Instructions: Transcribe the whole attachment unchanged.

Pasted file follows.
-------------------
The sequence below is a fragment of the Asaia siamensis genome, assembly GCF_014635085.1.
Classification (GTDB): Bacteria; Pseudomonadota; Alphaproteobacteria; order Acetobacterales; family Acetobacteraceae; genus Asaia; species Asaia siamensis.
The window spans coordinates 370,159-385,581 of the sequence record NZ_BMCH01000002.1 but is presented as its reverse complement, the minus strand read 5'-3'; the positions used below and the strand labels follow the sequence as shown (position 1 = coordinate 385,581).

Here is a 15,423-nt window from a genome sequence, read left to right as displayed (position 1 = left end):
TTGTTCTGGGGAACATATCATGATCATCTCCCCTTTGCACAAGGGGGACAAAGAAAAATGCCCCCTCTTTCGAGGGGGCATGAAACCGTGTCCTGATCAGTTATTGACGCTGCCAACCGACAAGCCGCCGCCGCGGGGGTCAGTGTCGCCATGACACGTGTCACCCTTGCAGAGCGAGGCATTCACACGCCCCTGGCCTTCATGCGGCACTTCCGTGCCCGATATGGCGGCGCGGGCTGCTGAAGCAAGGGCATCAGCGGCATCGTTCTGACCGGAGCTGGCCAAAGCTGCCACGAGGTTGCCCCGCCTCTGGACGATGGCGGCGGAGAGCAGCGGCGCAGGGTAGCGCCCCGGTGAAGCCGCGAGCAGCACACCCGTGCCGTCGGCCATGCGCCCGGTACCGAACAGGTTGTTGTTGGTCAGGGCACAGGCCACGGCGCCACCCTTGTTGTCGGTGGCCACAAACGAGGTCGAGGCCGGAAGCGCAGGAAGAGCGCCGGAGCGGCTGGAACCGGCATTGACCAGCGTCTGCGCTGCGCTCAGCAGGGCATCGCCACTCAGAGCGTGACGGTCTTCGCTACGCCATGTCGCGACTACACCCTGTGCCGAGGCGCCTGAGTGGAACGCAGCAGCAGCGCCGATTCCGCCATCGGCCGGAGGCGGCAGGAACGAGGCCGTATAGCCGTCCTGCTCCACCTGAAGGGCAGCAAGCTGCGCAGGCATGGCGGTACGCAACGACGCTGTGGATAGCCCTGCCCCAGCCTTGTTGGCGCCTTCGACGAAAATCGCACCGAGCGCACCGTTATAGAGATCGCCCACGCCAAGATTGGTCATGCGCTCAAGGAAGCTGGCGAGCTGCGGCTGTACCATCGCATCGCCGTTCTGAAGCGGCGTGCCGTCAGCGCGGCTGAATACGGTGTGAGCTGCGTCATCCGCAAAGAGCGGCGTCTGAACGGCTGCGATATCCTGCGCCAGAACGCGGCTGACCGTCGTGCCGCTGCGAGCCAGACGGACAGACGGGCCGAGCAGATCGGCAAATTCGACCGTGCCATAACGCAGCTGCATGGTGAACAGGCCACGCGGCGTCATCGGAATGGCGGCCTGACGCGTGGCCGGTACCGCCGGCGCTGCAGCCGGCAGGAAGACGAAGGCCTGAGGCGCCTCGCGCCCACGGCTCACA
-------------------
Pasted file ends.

The sequence below is a fragment of the Asaia siamensis genome, assembly GCF_014635085.1.
Classification (GTDB): Bacteria; Pseudomonadota; Alphaproteobacteria; order Acetobacterales; family Acetobacteraceae; genus Asaia; species Asaia siamensis.
The window spans coordinates 370,159-385,581 of the sequence record NZ_BMCH01000002.1 but is presented as its reverse complement, the minus strand read 5'-3'; the positions used below and the strand labels follow the sequence as shown (position 1 = coordinate 385,581).

Here is a 15,423-nt window from a genome sequence, read left to right as displayed (position 1 = left end):
TTGTTCTGGGGAACATATCATGATCATCTCCCCTTTGCACAAGGGGGACAAAGAAAAATGCCCCCTCTTTCGAGGGGGCATGAAACCGTGTCCTGATCAGTTATTGACGCTGCCAACCGACAAGCCGCCGCCGCGGGGGTCAGTGTCGCCATGACACGTGTCACCCTTGCAGAGCGAGGCATTCACACGCCCCTGGCCTTCATGCGGCACTTCCGTGCCCGATATGGCGGCGCGGGCTGCTGAAGCAAGGGCATCAGCGGCATCGTTCTGACCGGAGCTGGCCAAAGCTGCCACGAGGTTGCCCCGCCTCTGGACGATGGCGGCGGAGAGCAGCGGCGCAGGGTAGCGCCCCGGTGAAGCCGCGAGCAGCACACCCGTGCCGTCGGCCATGCGCCCGGTACCGAACAGGTTGTTGTTGGTCAGGGCACAGGCCACGGCGCCACCCTTGTTGTCGGTGGCCACAAACGAGGTCGAGGCCGGAAGCGCAGGAAGAGCGCCGGAGCGGCTGGAACCGGCATTGACCAGCGTCTGCGCTGCGCTCAGCAGGGCATCGCCACTCAGAGCGTGACGGTCTTCGCTACGCCATGTCGCGACTACACCCTGTGCCGAGGCGCCTGAGTGGAACGCAGCAGCAGCGCCGATTCCGCCATCGGCCGGAGGCGGCAGGAACGAGGCCGTATAGCCGTCCTGCTCCACCTGAAGGGCAGCAAGCTGCGCAGGCATGGCGGTACGCAACGACGCTGTGGATAGCCCTGCCCCAGCCTTGTTGGCGCCTTCGACGAAAATCGCACCGAGCGCACCGTTATAGAGATCGCCCACGCCAAGATTGGTCATGCGCTCAAGGAAGCTGGCGAGCTGCGGCTGTACCATCGCATCGCCGTTCTGAAGCGGCGTGCCGTCAGCGCGGCTGAATACGGTGTGAGCTGCGTCATCCGCAAAGAGCGGCGTCTGAACGGCTGCGATATCCTGCGCCAGAACGCGGCTGACCGTCGTGCCGCTGCGAGCCAGACGGACAGACGGGCCGAGCAGATCGGCAAATTCGACCGTGCCATAACGCAGCTGCATGGTGAACAGGCCACGCGGCGTCATCGGAATGGCGGCCTGACGCGTGGCCGGTACCGCCGGCGCTGCAGCCGGCAGGAAGACGAAGGCCTGAGGCGCCTCGCGCCCACGGCTCACA